The number is staggering. A grave with 215 bodies of Indigenous children. I’m numb with outrage at the discovery. Yet, not naïve to think that this is but a fraction of the over 4000 deaths of children while under the “care” of the residential school system. What other graves have yet to be discovered? What other wounds will be reopened, without a proper plan for lasting healing?  This is a history that was never taught to me as a child, but one that I learned in adulthood.  I’m thankful for the teachings of Ray John Jr., Starr McGahey-Albert and Robyn Michaud, who over the years have provided me with a glimpse into the lives of our Indigenous students and more importantly a historical perspective about parents and grandparents and their mistrust of the school system.  I used to think that “I got it”.  I worked in communities where parents had a bad experience with school and therefore projected those worries and concerns on their own children.  We needed to work creatively with many families to get them to trust us and to believe that we had their child’s best interests at heart.

But today I realized that “I’ll never get it”.  I will never be able to comprehend the pain, suffering and mistrust of a “school” system that not only failed our Indigenous families, but stripped them of a lifetime with their children.  It not only took their children with the intent of imparting a culture so juxtaposed to their own, but it also took the lives of their children.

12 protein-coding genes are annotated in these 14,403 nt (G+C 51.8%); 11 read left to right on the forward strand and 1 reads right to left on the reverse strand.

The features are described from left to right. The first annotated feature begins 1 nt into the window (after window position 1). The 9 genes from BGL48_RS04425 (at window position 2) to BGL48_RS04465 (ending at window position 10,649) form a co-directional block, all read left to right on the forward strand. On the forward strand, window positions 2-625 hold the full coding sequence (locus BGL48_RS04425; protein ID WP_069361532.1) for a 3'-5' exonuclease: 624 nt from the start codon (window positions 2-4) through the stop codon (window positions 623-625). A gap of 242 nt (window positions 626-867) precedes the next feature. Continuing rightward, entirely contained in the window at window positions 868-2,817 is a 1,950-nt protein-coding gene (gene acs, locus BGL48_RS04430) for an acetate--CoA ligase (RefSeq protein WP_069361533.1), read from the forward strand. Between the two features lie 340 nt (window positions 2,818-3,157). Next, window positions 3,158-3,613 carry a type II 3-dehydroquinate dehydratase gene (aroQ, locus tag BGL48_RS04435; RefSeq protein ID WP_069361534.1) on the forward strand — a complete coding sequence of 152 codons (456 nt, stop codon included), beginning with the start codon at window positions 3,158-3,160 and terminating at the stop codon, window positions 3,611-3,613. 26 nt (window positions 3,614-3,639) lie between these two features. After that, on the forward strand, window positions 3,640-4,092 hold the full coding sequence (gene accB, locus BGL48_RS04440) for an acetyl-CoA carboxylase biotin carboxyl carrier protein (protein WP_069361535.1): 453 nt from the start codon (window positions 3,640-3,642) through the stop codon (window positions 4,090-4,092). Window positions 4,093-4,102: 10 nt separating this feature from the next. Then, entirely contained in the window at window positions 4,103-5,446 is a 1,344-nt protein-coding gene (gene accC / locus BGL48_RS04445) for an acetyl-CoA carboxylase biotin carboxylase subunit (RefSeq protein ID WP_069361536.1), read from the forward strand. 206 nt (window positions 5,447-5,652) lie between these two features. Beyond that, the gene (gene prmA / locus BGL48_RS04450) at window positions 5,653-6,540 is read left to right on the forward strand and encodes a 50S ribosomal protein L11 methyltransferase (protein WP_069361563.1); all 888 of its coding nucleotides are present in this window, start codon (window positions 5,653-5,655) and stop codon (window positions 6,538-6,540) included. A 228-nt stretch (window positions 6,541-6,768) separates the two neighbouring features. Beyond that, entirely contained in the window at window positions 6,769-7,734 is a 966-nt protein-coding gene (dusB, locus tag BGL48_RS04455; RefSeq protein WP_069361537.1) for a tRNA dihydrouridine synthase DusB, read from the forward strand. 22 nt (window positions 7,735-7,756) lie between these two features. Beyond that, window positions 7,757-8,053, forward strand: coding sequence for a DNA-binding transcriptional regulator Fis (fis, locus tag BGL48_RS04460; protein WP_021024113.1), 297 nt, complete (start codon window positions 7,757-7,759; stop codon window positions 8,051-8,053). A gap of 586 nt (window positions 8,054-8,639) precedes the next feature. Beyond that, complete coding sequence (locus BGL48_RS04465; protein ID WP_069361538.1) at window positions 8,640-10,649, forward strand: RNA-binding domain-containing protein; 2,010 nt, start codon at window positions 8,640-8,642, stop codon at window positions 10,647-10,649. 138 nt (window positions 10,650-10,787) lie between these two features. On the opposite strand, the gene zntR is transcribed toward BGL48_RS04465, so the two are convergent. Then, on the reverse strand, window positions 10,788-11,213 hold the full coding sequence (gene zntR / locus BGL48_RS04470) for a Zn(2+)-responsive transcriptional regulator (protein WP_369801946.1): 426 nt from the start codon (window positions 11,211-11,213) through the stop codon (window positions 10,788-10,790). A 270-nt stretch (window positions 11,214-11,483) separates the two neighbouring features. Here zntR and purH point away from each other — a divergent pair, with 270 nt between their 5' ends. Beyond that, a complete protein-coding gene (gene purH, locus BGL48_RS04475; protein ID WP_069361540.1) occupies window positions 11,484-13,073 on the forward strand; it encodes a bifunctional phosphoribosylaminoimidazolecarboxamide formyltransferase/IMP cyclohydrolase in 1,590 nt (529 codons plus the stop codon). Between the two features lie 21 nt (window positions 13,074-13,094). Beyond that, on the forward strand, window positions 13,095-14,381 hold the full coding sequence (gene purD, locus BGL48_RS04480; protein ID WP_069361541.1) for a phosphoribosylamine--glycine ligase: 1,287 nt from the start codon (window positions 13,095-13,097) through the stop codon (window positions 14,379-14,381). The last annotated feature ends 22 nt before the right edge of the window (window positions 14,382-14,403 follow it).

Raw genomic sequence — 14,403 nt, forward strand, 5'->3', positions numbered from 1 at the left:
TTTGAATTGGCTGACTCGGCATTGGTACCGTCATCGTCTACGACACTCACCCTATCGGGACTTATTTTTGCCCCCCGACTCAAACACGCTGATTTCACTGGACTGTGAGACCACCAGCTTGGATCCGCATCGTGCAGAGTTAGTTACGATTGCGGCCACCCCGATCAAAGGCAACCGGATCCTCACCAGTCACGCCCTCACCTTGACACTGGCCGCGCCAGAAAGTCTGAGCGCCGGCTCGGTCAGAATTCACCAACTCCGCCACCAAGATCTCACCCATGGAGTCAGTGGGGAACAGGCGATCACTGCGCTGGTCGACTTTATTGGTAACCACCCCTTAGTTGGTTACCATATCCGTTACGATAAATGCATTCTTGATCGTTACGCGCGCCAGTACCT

How dare those institutions be referred to as “schools”.

Residential schools started in 1828 and continued into the 1990s. And in the midst of their tenure, the Education Act came into law in 1870, with a purpose of a “strong public education system is the foundation of a prosperous, caring and civil society” I choke on those words now. Is this how a caring and civil society knowingly treats children?

Social media was filled with posts and pictures today, but I want to end this blog post with the Twitter feed from Tracy Chisholm.  Tracy works at a school in Lambeth, where they welcome students from Standing Stone school for grades 7 and 8 as the school is currently a JK-6 school. She is a kind, caring and compassionate educator and I have no doubt that her tears continued to flow throughout the day as she supported her students.

In the midst of this tragic discovery, I’m thankful for educators like Tracy, who cry.  Because tears need to flow!

One thought on “215

  1. Hi Susan,
    Thank you for your response to the residential “schools” legacy. You wrote:
    ” A strong public education system is the foundation of a prosperous, caring and civil society” I choke on those words now. Is this how a caring and civil society knowingly treats children? ”
    I agree with your sentiment that its impossible to “get it” – the way experience of school has been negatively framed for indigenous learners. Why would someone with this concept of schooling every want to sit at a desk. It got me thinking about why school and curriculum approaches are so slow to change to suit the needs of learners in our time. How differently school could be managed in this 21st Century , through the way content can be learner centered instead of subject centered, through Self Regulated Learning projects and student self assessments, through teaching behaviors on self monitoring instead of imposing monitoring for behaviors. I’m excited to try some new approaches in the classroom this term; to add Indigenous literature to my Visual Art and Career Life Ed classes, to create better understanding and appreciation of Indigenous perspectives and ways of learning. I’m really grateful for this post on your site.

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